I went on another visit to my language nurturer’s house today, and as last time, it was really great. Somehow, I missed the fact last time that I actually met her husband. I thought the guy I met last time was a friend of her husband’s, which didn’t really make sense, but I never put two and two together. I think I expected her husband to be mean and unfriendly and this guy was extremely nice. I was pleasantly surprised to find out he was her husband and to experience his friendliness again, but also embarrassed that I hadn’t realized he was her husband on the first trip. A firinge coming to the house was apparently a cause for all of the neighborhood to come out and visit. Her husband brought a friend and then her sister-in-law, another relative, and a couple of friends came by. In a one room house, it was pretty full. They treated me as if I were something really special, giving me the best of everything and things they would never buy for themselves (like a Coke) and had me eat before them and off of a separate plate from them (they all ate off the same plate). Today’s meal was injera (of course), bread, potatoes, carrots, and cabbage, and eggs. They gave me all of the eggs and took none for themselves. They were all extremely nice and very accommodating. Every single person in the room was from the village that I am going to live in. I couldn’t get over how friendly and welcoming they were compared to the response I get when I am in the village. I’m not really sure what makes the difference. But if I find a handful of people in the village that are as welcoming and hospitable as these people were, then I will be okay.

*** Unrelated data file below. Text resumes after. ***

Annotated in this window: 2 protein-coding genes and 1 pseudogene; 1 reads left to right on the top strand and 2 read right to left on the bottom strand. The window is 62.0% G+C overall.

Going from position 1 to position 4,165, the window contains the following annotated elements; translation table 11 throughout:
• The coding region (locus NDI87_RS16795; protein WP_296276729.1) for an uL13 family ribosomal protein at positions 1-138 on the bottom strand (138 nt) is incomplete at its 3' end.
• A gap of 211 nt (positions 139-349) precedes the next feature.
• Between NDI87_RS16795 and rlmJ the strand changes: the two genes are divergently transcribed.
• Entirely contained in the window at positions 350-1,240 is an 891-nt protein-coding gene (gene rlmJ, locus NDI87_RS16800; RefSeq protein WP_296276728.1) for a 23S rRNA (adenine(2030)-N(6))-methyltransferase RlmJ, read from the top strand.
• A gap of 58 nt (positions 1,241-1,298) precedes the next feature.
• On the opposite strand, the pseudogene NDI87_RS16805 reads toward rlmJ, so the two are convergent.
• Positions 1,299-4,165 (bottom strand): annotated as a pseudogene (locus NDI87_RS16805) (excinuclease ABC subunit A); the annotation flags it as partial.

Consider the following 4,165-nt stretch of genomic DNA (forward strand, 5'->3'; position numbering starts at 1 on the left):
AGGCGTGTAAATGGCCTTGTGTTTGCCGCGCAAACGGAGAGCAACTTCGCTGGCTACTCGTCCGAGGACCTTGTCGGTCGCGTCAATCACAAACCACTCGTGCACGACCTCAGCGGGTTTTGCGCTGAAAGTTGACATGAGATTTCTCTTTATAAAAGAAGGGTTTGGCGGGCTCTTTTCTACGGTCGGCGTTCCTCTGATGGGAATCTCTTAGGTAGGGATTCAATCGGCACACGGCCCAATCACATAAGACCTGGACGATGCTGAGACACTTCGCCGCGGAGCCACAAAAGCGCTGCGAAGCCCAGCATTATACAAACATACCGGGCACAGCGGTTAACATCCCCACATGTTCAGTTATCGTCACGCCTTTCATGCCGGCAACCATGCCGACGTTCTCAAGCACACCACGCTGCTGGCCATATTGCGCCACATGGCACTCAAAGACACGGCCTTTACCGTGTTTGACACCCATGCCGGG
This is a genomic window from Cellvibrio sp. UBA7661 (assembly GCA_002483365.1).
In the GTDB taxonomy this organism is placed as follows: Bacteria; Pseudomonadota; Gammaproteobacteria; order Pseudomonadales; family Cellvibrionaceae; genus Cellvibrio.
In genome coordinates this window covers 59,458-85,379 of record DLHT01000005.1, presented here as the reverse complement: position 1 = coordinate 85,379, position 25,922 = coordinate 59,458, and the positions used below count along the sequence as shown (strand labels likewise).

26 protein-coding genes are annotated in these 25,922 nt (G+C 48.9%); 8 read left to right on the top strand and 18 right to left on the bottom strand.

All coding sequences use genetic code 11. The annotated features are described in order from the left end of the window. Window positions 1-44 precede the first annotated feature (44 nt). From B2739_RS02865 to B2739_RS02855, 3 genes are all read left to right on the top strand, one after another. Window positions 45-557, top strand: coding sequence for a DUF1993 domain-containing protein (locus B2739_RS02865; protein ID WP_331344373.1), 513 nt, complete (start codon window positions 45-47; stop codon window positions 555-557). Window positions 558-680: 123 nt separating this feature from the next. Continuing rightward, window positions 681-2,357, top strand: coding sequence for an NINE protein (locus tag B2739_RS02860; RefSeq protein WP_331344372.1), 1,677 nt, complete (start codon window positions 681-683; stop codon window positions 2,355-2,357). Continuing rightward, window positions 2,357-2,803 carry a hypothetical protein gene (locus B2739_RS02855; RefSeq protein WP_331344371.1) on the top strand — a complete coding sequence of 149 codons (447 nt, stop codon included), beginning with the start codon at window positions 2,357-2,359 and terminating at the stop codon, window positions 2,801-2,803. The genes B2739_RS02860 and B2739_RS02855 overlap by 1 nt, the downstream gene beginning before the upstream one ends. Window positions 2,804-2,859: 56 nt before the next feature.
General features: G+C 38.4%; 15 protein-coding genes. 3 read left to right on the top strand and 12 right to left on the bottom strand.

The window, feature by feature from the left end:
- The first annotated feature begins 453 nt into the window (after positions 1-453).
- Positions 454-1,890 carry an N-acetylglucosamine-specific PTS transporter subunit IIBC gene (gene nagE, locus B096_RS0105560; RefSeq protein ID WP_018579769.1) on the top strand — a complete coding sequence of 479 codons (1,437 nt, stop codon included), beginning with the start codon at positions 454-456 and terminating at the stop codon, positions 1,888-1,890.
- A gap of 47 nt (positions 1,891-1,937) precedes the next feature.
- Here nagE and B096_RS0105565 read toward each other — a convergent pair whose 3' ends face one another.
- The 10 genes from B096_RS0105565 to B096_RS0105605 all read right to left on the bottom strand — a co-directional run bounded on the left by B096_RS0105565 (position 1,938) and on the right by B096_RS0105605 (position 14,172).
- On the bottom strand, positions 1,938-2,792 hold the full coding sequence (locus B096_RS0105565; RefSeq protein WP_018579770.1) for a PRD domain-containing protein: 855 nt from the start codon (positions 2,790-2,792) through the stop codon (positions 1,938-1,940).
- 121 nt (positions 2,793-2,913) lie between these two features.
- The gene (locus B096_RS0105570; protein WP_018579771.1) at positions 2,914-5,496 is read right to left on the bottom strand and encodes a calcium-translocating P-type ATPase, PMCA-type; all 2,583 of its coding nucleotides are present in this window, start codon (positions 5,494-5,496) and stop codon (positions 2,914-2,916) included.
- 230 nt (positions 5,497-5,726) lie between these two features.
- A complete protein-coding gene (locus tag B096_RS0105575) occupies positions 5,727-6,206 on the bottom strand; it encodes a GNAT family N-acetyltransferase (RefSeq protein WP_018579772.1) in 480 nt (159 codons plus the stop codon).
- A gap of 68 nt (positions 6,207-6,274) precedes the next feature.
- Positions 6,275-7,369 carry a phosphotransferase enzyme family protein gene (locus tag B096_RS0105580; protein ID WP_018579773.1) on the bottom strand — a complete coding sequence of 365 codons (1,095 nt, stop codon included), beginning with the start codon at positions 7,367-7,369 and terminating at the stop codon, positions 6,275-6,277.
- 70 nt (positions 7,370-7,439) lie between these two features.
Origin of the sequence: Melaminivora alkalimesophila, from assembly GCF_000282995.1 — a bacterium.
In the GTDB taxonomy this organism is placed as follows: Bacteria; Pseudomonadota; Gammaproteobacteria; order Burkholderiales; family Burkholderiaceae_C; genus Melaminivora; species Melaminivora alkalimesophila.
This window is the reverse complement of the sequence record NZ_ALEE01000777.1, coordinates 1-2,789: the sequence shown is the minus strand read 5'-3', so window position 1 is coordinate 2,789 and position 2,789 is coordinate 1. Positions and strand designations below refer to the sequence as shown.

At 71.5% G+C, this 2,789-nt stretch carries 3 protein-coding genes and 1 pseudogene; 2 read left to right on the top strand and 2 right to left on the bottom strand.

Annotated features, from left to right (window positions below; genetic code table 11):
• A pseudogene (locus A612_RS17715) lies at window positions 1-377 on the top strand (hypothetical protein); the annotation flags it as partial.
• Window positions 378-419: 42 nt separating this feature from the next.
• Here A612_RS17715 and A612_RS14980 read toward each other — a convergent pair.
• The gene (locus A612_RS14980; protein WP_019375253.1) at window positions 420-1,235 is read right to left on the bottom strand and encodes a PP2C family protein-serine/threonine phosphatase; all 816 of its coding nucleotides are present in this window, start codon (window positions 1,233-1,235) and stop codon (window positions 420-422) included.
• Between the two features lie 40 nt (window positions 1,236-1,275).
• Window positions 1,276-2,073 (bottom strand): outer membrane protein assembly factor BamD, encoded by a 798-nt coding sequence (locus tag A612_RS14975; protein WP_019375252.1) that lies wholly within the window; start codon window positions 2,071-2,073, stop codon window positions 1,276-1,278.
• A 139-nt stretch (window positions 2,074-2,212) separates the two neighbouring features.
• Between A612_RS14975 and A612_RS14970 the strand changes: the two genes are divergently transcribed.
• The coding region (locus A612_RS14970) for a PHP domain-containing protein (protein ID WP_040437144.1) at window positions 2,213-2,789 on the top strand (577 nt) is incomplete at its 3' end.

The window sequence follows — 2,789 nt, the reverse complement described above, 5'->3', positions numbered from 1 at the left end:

I was able to communicate a good bit, which was really encouraging. I was also unable to communicate quite a bit as well – that part was a little frustrating. They got a big kick out of my attempts to say things and my incorrect pronunciations. Although technically I was only there for lunch, lunch for a guest is an extremely long process and I didn’t leave the house until almost 5. That was after I had lunch, roasted grain, popcorn (which is part of the coffee ceremony), and of course coffee. As we left, they all escorted me down the half mile hike to the road where the taxis are available. It was quite the procession with the firinge in the middle. A couple of them had to get a taxi themselves to go to their house, but the rest were just along as a form of hospitality. I was made aware of the fact that all 7 of the adults that were there that afternoon stopped everything they were doing for the whole afternoon and entertained me and then all of them walked down the hill (which meant they had to walk back up and it was not an easy walk) to take me to the taxi. I personally hate to have my day interrupted with entertaining other people, especially when I have work I need to be doing, so it was a good reminder for me of what they gave up to so graciously host me. As far as I could tell, it was their absolute pleasure to have me in their house and spend the afternoon catering to my every need. Her husband even mentioned that a lot of people in this country don’t have jobs because the economy is so poor, so they sit around and talk a lot, while people in America are busy and wouldn’t have as much time available to sit and talk. He seemed to prefer the American way of life (and the fact that there are jobs), but I was impressed by the hospitality that was shown by this culture.
I am exhausted from the 5 hours of continuous language (none of them could speak any significant English) but it was a very good afternoon and one of the first times I have gotten any form of intense language immersion. It was also refreshing to experience their hospitality and have hope that the future holds more good relationships with this people group.